During a recent plan sponsor education program, a professional from a major investment provider was advocating for using annuities for retirement income within 401(k) plans even though the money manager was not an annuity provider. A few plan sponsors voiced concern about annuities because of their lack of transparency, which made it unlikely they would offer these products to their employees.
After being burned by hidden fees and inherent conflicts of interest, defined-contribution plan sponsors are waking up concerned about our industry's lack of transparency. They are less likely to adopt new products, even if they are beneficial, unless the industry can engender trust through transparency and elimination of conflicts.
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The dramatic growth of DC plans was based on a lack of transparency and inherent conflicts of interest.
The first DC plans were started in the 1980s, mostly by large organizations that treated them much like defined-benefit plans — vendors were paid directly in part because there were lots of participants and few assets.
In the 1990s, mutual fund providers started offering free or reduced record-keeping and administrative fees by using retail share classes with significant revenue sharing and only providing proprietary funds. Plan sponsors were mostly oblivious to the lack of transparency and conflicts.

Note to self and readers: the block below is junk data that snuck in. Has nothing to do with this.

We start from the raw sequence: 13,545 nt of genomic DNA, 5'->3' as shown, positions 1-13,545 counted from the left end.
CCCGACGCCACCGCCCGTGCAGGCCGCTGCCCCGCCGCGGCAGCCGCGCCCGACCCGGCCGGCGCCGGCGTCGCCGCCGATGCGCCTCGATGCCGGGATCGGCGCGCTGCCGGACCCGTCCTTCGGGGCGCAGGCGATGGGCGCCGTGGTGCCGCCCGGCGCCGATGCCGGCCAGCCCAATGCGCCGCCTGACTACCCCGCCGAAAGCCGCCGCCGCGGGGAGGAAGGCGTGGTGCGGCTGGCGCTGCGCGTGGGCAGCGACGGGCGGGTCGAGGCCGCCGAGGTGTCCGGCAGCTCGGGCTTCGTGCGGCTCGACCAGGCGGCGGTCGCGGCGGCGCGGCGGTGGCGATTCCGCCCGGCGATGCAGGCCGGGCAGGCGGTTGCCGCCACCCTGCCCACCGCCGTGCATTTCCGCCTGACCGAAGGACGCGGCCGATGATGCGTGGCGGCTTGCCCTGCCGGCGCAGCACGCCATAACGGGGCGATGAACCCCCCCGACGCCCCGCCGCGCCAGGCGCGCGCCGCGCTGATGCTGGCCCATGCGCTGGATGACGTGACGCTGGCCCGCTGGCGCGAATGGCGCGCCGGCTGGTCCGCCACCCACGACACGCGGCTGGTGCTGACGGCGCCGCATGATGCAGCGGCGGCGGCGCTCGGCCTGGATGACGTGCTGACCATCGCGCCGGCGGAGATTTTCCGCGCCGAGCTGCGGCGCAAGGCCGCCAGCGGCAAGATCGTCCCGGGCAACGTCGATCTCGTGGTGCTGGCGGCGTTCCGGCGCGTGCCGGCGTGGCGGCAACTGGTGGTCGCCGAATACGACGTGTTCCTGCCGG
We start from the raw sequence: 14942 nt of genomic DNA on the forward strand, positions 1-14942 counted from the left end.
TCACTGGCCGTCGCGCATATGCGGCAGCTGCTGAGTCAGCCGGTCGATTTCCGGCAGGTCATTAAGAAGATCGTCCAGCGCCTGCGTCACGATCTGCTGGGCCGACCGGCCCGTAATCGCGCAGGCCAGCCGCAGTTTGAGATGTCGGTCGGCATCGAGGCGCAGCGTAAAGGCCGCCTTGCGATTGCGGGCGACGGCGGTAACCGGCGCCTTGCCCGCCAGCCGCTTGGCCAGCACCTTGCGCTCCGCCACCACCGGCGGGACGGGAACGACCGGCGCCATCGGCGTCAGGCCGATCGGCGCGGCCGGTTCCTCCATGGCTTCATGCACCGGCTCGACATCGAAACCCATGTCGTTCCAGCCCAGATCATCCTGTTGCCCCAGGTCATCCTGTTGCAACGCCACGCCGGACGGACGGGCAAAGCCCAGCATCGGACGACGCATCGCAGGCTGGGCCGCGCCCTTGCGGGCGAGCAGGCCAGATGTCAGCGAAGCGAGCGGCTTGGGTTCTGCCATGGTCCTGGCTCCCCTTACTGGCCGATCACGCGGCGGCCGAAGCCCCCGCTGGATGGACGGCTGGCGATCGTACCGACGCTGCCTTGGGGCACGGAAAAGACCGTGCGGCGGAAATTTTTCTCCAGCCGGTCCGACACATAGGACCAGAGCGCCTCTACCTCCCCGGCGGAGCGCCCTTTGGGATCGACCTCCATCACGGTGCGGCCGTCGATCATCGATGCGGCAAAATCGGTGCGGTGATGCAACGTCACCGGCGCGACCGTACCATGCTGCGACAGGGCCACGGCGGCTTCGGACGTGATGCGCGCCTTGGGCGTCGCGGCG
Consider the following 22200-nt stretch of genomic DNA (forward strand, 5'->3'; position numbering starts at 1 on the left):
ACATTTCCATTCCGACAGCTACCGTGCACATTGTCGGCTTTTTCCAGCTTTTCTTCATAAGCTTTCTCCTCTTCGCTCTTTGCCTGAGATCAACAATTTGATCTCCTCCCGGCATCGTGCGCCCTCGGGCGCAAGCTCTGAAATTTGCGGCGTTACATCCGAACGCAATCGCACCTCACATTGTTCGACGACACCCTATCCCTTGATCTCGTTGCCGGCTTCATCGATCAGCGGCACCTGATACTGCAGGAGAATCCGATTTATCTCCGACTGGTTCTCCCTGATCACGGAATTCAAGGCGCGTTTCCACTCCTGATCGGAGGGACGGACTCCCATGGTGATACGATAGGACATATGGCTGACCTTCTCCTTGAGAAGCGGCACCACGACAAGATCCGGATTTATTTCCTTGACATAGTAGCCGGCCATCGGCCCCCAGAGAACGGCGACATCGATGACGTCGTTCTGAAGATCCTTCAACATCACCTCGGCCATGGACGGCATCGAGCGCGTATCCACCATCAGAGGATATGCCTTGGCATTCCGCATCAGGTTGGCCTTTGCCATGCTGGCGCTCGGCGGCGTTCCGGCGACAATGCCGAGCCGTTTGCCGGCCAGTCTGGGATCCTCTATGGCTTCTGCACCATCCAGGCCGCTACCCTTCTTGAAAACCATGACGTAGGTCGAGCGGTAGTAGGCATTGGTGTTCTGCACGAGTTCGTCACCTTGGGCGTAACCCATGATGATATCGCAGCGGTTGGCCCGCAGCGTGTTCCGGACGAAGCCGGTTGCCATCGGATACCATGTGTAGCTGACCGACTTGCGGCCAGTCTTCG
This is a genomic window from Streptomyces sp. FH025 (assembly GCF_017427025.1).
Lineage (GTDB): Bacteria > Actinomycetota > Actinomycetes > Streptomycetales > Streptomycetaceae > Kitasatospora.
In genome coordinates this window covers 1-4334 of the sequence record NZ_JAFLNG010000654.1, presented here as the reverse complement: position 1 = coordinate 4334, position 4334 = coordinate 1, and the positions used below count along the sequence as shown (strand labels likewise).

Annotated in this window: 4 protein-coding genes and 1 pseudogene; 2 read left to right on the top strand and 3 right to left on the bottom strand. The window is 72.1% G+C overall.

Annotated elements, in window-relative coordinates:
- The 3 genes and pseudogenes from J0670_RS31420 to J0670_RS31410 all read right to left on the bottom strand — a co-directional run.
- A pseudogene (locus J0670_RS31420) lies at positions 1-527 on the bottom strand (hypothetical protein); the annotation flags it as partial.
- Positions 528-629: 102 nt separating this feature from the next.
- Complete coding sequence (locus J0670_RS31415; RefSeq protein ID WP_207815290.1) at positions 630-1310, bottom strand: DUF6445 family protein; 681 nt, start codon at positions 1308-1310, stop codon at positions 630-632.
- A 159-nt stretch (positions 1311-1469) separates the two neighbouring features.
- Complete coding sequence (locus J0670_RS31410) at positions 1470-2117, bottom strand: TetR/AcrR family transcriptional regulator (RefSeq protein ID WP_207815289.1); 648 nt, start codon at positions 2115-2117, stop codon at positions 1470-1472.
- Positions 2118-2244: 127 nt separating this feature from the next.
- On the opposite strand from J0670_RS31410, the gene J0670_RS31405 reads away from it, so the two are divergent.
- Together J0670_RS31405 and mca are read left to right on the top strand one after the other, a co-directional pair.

Insurance companies followed suit, offering annuities that allowed them to charge a largely unknown "wrap fee" to pay themselves and the adviser, all the while touting, "It's a free plan." (It's free to the mostly oblivious plan sponsor, but not to the participants.)
This led former Rep. George Miller, D-Calif., to push for fee disclosure and eventually get the Department of Labor's fee disclosure rules in 2012. More significantly, experienced plan advisers were helping plan sponsors better understand fees and reduce record keepers' prices significantly. The move to index funds and collective trusts is reducing investment fees.
So you would think the DC industry would catch on and not try to hide fees from plan sponsors. However, they're still offering products and services like financial wellness for no cost.
Everything costs something — even relatively unsophisticated plan sponsors know that — and the no-cost offer means it's being funded from some other hidden source for who knows how much.
Having attended hundreds of plan sponsor educational programs, I have never met one plan sponsor who understands the complicated web of revenue sharing, in which embedded investment fees subsidize the cost of running a plan. When they do understand, it makes them wonder what else is going on behind the scenes and it certainly does not engender trust.
Clever schemes used recently by record keepers to offer low-cost clean shares and then make it up by charging money managers platform fees are just another attempt by the DC industry to hide the pea while offering only those investments able to pay the freight.
The next wave of innovation is critically important to employers and employees focusing on participants and work-site benefits — advice, wellness and retirement income. Embedding fees within investments to pay for them so plan sponsors or participants don't notice or don't have to write a check is counterproductive; it will only make plan sponsors weary and unlikely to adopt these new services, even though it might seem to make the sale easier.
Plan sponsors are willing to pay for services that help the company and the employees — they do it all the time with human resources, legal and accounting services. Why not retirement and financial planning?